Russell Martin’s deal is backloaded. So too is Giancarlo Stanton’s. REALLY backloaded. As in, he’ll only make $30 million in his first three years. And, if he opts out after the first six years of his 13-year deal, he leaves $218 million on the table. The details from Jayson Stark:
According to a major league source who had seen the terms, Stanton’s salaries over those first three seasons will be only $6.5 million in 2015, $9 million in 2016 and $14.5 million in 2017, far less than he could have earned through arbitration in 2015-16 and then via free agency. He would then earn $77 million over the next three seasons, and could opt out of the contract after 2020, following his age 30 season.
So the Marlins would be on the hook for only $107 million of the deal over the first six seasons, which computes to an average annual value of just $17.83 million per season before Stanton would have the right to exercise the opt-out clause.
This certainly changes the view of this deal. And if for some reason this deal turns sour on the Marlins, it turns really sour, with the final seven years coming in at over $31 million a year all while Stanton has a full no-trade clause. One big injury or some inexplicable Dale Murphy-style falloff and it’s uglyville.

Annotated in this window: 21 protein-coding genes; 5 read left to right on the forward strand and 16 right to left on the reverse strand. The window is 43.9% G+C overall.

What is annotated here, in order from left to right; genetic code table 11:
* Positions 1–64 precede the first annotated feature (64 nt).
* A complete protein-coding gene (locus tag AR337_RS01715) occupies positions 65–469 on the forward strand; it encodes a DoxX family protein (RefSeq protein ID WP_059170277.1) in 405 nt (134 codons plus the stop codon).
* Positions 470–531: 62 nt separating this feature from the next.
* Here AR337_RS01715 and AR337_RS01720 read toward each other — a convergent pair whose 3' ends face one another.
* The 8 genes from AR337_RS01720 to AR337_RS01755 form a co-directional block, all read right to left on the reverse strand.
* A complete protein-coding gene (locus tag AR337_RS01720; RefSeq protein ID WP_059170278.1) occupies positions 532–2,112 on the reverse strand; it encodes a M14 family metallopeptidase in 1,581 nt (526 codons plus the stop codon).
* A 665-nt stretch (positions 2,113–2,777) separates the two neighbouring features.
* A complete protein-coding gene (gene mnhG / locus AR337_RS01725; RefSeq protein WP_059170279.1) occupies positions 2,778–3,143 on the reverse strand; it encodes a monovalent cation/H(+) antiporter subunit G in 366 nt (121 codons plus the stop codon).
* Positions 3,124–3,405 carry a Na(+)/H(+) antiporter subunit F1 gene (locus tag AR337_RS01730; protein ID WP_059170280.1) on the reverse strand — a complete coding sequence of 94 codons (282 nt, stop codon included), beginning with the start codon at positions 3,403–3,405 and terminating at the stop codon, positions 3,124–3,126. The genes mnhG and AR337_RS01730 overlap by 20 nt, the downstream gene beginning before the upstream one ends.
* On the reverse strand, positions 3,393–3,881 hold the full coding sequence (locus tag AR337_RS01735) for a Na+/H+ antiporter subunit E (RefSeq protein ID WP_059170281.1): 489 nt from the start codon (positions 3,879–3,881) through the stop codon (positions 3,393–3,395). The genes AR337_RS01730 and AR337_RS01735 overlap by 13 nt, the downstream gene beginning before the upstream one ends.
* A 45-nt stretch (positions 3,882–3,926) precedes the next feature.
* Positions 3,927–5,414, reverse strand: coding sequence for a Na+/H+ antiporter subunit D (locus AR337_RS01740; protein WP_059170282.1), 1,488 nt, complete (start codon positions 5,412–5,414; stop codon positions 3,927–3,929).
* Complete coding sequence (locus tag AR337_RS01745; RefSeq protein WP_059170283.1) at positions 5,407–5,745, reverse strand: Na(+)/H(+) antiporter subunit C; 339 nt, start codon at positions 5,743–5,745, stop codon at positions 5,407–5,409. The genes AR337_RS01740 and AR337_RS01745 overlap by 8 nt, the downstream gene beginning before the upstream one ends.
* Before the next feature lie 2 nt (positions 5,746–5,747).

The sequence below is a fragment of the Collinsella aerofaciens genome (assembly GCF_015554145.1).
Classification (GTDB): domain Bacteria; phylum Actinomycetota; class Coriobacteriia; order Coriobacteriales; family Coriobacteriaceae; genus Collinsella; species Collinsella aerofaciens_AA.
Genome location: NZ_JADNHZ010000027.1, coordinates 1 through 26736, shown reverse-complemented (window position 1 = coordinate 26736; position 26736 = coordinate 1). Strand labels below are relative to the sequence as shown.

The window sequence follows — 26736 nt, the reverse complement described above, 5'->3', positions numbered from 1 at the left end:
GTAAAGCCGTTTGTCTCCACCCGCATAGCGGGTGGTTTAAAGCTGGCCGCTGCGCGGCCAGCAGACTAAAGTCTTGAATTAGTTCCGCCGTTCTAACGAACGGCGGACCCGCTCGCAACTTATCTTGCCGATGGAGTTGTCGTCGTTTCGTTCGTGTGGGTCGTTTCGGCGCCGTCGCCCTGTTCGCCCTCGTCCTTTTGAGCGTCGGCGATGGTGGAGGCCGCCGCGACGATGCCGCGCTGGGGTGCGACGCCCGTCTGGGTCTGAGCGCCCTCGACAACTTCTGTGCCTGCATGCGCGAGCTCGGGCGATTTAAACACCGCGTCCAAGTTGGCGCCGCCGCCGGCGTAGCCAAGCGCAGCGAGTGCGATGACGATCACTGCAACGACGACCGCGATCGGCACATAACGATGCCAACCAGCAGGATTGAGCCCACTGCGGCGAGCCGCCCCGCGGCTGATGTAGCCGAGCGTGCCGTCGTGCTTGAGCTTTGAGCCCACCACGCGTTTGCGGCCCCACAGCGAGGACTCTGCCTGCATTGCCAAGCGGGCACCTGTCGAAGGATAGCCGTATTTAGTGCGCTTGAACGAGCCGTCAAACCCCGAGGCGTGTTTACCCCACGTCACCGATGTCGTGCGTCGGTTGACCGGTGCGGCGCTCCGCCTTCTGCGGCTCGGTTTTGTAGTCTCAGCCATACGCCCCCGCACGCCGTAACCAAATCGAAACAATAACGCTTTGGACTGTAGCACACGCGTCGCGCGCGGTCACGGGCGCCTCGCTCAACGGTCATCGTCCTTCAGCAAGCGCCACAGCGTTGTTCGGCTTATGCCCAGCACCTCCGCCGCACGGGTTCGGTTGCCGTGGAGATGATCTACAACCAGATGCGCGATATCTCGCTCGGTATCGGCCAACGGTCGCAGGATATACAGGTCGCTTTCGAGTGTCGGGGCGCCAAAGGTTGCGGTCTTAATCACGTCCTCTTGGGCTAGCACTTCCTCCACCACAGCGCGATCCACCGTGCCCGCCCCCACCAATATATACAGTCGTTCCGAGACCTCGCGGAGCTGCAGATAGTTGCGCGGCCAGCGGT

In the meantime, though: a bargain for the Marlins and flexibility for them to go get other pieces to complement Stanton. Now: will they do it?
Even Drellich of The Athletic reports that the Boston Red Sox are cutting the pay of team employees. Those cuts, which began to be communicated last night, apply to all employees making $50,000 or more. They are tiered cuts, with people making $50-99,000 seeing salary cut by 20%, those making $100k-$499,000 seeing $25% cuts and those making $500,000 or more getting 30% cuts.
Drellich reported that a Red Sox employee told him that “people are livid” over the fact that those making $100K are being treated the same way as those making $500K. And, yes, that does seem to be a pretty wide spread for similar pay cuts. One would think that a team with as many analytically-oriented people on staff could perhaps break things down a bit more granularly.
Notable in all of this that the same folks who own the Red Sox — Fenway Sports Group — own Liverpool FC of the English Premier League, and that just last month Liverpool’s pay cut/employee furlough policies proved so unpopular that they led to a backlash and a subsequent reversal by the club. That came after intense criticism from Liverpool fan groups and local politicians. Sox owner John Henry must be confident that no such backlash will happen in Boston.
As we noted yesterday, The Kansas City Royals, who are not as financially successful as the Boston Red Sox, have not furloughed employees or cut pay as a result of baseball’s shutdown in the wake of the COVID-19 pandemic. Perhaps someone in Boston could call the Royals and ask them how they managed that.